Saudi Arabia is finalising a regulatory framework which will allow foreigners to directly own stocks in the kingdom, though the market has no need for liquidity from international investors, the head of the country’s market regulator said.
“There are a number of government entities, including CMA, that are looking at that (direct foreign investment). We’re finalising a regulatory framework with certain parameters,” Mohammed bin Abdulmalik Al al-Sheikh, appointed head of the Capital Market Authority in February, said on Tuesday.
“We are attracting foreign investment to come to the market for the technical expertise and human capacity,” he said without giving any time frame for the reform, which officials have been considering for years.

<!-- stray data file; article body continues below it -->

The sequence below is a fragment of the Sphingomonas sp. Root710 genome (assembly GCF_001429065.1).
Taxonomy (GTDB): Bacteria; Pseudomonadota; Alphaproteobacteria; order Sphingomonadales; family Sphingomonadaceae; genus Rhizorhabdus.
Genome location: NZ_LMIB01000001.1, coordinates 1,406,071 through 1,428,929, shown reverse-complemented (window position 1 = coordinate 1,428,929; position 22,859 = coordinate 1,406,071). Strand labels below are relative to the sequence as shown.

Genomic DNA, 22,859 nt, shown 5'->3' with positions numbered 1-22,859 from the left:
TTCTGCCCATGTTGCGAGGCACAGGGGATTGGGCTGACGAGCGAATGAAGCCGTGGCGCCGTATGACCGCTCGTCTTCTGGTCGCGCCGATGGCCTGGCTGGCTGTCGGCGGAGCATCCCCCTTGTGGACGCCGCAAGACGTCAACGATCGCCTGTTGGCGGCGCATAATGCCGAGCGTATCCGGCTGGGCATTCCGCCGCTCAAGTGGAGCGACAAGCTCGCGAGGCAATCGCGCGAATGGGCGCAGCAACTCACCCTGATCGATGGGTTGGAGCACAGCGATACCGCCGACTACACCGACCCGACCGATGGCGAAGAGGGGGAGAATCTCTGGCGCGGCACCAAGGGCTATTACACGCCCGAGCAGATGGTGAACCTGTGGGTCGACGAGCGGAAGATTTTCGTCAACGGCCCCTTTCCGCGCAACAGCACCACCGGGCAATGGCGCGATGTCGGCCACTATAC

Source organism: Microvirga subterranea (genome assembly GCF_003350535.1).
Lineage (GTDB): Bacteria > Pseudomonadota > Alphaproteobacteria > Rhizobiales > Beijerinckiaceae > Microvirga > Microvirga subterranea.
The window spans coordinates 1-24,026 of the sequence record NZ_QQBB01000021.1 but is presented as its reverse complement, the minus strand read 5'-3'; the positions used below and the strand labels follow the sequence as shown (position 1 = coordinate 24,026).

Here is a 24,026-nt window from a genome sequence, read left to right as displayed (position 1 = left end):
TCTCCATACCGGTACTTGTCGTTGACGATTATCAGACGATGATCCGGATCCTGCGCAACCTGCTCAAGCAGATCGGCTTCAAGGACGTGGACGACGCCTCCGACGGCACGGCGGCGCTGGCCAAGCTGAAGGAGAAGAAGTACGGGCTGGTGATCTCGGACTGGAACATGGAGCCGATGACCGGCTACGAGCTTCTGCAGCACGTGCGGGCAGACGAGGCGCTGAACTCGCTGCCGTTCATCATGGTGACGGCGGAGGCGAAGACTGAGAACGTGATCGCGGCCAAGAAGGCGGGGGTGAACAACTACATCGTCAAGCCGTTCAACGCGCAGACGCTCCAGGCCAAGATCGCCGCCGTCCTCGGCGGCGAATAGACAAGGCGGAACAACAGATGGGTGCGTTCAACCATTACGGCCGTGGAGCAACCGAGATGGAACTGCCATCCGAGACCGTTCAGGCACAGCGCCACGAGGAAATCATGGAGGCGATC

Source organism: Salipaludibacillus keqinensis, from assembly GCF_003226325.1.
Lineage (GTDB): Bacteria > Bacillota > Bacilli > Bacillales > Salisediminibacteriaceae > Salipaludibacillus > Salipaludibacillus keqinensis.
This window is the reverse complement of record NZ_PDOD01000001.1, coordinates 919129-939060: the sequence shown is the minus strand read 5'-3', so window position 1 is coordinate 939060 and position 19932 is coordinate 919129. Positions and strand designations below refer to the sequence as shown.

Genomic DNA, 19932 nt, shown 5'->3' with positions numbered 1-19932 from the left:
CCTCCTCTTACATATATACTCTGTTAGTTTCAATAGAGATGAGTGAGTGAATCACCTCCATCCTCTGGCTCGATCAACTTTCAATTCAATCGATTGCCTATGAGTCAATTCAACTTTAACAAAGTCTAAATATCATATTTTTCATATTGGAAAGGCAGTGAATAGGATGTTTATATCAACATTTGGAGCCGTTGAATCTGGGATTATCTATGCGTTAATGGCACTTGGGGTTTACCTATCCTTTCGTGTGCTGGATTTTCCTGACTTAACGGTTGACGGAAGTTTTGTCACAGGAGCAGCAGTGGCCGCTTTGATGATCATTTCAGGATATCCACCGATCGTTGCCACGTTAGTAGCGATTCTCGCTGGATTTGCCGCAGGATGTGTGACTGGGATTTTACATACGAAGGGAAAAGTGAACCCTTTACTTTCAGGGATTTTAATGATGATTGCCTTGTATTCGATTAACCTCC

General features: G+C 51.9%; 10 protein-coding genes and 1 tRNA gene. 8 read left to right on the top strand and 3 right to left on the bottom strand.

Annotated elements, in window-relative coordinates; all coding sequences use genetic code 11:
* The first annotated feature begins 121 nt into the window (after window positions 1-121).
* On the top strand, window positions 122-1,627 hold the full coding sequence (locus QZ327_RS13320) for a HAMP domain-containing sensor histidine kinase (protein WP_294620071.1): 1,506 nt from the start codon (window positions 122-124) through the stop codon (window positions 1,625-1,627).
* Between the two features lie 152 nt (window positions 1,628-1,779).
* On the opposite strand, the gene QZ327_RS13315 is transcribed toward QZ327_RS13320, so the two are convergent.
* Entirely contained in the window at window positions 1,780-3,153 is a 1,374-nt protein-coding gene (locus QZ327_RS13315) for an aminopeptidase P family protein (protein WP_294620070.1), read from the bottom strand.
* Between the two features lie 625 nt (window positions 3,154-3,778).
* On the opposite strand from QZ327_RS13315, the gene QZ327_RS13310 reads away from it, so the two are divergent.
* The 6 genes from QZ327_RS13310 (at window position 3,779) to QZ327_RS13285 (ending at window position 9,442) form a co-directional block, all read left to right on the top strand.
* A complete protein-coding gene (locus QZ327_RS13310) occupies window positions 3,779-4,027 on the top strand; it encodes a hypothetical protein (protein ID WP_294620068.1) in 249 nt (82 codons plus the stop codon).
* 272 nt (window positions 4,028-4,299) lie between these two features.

Currently, foreign investors can only buy shares in the largest Arab market through swap deals involving international investment banks, and via a small number of exchange-traded funds.
The regulator is also trying to limit “high levels of speculation” in the stock market, Al-Sheikh, previously a World Bank official, said on the sidelines of a conference.
“The CMA should put a limit on this manipulation to safeguard investors. We are currently trying to address this issue.”
Al-Sheikh said the CMA and other government bodies intended to encourage institutional investment in the market by diversifying investment instruments and funds, including sukuk (Islamic bonds) and other debt tools.
“CMA is developing a strategy to promote institutional trading on the tadawul,” he said, adding: “While out of the total 47 billion stocks listed 45 per cent are held by individuals, nearly 93 per cent of daily trading is done by retailers.”